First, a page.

4.9 In that context, the Board, however, firstly notes that none of the Examples 1, 2, and 3 of the application in suit fall under the scope of Claim 1, because in these examples the PPE resin is only submitted to heat treatment in the melt (i.e. not in an organic solvent) with a specific hydroxy compound as defined in Claim 1.

4.10 While in Example 4 of the application in suit, the freshly polymerized PPE resins are treated with benzoin in toluene before extruding at 280ºC the thus obtained mixtures of PPE resin and benzoin, the Board observes that the temperature at which the treatment in toluene has been carried out has not been indicated in that example.

4.11 Nevertheless, even if one would consider that, in Example 4, the treatment in toluene has been indeed carried out at a temperature between 20 and 50ºC, the Board further observes that absolutely no indication is given in Example 4 concerning the color number either of the fresh polymerized PPE resin or of the PPE resin after treatment in toluene and before extrusion.

4.12 While it is true that in Table IV the yellowness index values of the PPE resins after extrusion are indicated, the Board can only state that there is no indication either of the yellowness index value of the fresh polymerized PPE resin or of the PPE resin after treatment with benzoin in the toluene solution and before extrusion.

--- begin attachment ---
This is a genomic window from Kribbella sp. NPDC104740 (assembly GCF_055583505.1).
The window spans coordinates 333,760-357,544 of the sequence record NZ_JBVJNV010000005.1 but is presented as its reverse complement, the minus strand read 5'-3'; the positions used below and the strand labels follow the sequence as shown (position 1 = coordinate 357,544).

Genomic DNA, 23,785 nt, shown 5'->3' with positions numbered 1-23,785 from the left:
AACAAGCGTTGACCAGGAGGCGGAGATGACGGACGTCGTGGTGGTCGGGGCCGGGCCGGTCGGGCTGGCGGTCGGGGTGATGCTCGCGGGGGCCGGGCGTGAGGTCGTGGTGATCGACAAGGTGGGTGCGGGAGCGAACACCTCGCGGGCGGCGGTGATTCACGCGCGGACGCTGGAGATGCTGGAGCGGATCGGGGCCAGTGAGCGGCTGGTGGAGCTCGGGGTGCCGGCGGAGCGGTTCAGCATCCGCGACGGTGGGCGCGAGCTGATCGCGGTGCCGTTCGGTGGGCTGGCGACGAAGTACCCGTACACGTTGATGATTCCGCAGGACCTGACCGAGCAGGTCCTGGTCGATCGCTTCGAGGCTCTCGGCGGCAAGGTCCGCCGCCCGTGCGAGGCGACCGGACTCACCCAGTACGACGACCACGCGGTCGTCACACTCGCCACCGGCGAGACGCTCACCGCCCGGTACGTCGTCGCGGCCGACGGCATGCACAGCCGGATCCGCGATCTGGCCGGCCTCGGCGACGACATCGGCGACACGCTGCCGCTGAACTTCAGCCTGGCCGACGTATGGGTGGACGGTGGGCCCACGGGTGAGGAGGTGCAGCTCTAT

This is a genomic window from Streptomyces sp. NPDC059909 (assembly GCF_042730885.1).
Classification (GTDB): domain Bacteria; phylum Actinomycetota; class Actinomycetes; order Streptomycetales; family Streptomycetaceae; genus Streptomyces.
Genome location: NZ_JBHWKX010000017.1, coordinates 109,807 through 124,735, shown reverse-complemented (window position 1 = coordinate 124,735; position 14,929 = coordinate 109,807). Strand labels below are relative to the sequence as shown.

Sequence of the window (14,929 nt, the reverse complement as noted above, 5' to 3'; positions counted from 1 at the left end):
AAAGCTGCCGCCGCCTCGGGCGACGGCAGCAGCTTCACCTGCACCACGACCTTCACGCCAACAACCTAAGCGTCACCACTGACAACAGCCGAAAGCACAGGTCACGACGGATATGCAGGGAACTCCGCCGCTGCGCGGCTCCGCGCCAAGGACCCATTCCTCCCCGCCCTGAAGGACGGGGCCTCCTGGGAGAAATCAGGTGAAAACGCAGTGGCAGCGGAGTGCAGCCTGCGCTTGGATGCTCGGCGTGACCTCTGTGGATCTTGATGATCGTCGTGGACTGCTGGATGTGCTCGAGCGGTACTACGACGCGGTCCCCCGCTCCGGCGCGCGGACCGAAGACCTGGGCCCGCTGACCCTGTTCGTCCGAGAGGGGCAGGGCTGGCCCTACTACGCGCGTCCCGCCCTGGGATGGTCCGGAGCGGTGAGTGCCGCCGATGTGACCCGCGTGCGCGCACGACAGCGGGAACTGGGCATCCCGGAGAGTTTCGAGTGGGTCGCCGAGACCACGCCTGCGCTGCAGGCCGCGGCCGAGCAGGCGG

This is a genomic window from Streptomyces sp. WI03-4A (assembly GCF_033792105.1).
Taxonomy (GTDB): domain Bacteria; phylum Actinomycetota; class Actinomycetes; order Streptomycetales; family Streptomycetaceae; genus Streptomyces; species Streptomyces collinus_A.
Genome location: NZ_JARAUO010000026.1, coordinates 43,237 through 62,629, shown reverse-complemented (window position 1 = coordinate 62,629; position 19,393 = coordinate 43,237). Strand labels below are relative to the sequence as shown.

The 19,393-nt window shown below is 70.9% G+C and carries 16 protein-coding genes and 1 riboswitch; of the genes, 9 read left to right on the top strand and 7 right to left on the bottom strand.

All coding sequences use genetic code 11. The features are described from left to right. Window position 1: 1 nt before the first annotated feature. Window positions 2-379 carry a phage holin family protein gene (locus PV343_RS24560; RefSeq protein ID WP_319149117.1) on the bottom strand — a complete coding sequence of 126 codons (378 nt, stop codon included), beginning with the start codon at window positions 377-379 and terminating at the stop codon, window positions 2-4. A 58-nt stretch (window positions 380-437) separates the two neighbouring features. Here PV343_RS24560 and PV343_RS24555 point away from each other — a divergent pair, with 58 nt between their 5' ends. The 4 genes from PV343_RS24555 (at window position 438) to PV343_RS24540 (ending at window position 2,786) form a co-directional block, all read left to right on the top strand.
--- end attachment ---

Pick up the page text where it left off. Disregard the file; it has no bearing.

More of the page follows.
4.13 Under these circumstances, the only evidence provided by Example 4 is that extruded PPE resins containing benzoin exhibit better yellowness index values than the same extruded PPE resins not containing benzoin (cf. comparison between Runs 1 to 2 (no benzoin) and Runs 3 to 5, and comparison between Run 7 (no benzoin) and Runs 8 to 10).

4.14 In other words, in view of the known problem of color formation in PPE resins during melt processing (cf. page 2, lines 26 to 27 of the application in suit), Example 4 shows only that color formation is less during melt processing of PPE resins containing benzoin than during melt processing of PPE resins not containing benzoin, but in no way it provides evidence that the color of the fresh polymerized PPE resins has been effectively decreased by contacting them with benzoin in toluene.

4.15 This conclusion cannot be altered by the statement at line 56 on page 6 concerning Example 4 that "it is apparent from yellowness index values that color is effectively decreased" for the following reasons:

4.15.1 As submitted by the Appellant the color number of fresh polymerized PPE resins obtained using copper/DBEDA catalyst system is generally of the order of 10 but their color number might increase to about 30 after melt processing (cf. application in suit page 2, lines 26 to 27).

4.15.2 On that basis, it can be considered that Table I shows that the color number of a PPE resin melt processed in the presence of a decolorizing agent increases from 10 to 11.6 in the case of benzoin to up to 23,5 in the case of 2,3 diphenylbutane-2,3-diol while the color number of a PPE resin melt processed without decolorizing agent increases to 25.

4.15.3 Nevertheless, despite the increase in color number of PPE resin containing the decolorizing agent, it is concluded at the bottom of Table I that "it is apparent from the results in Table I that the method of this invention is effective to reduce the color of polyphenylene ether resins".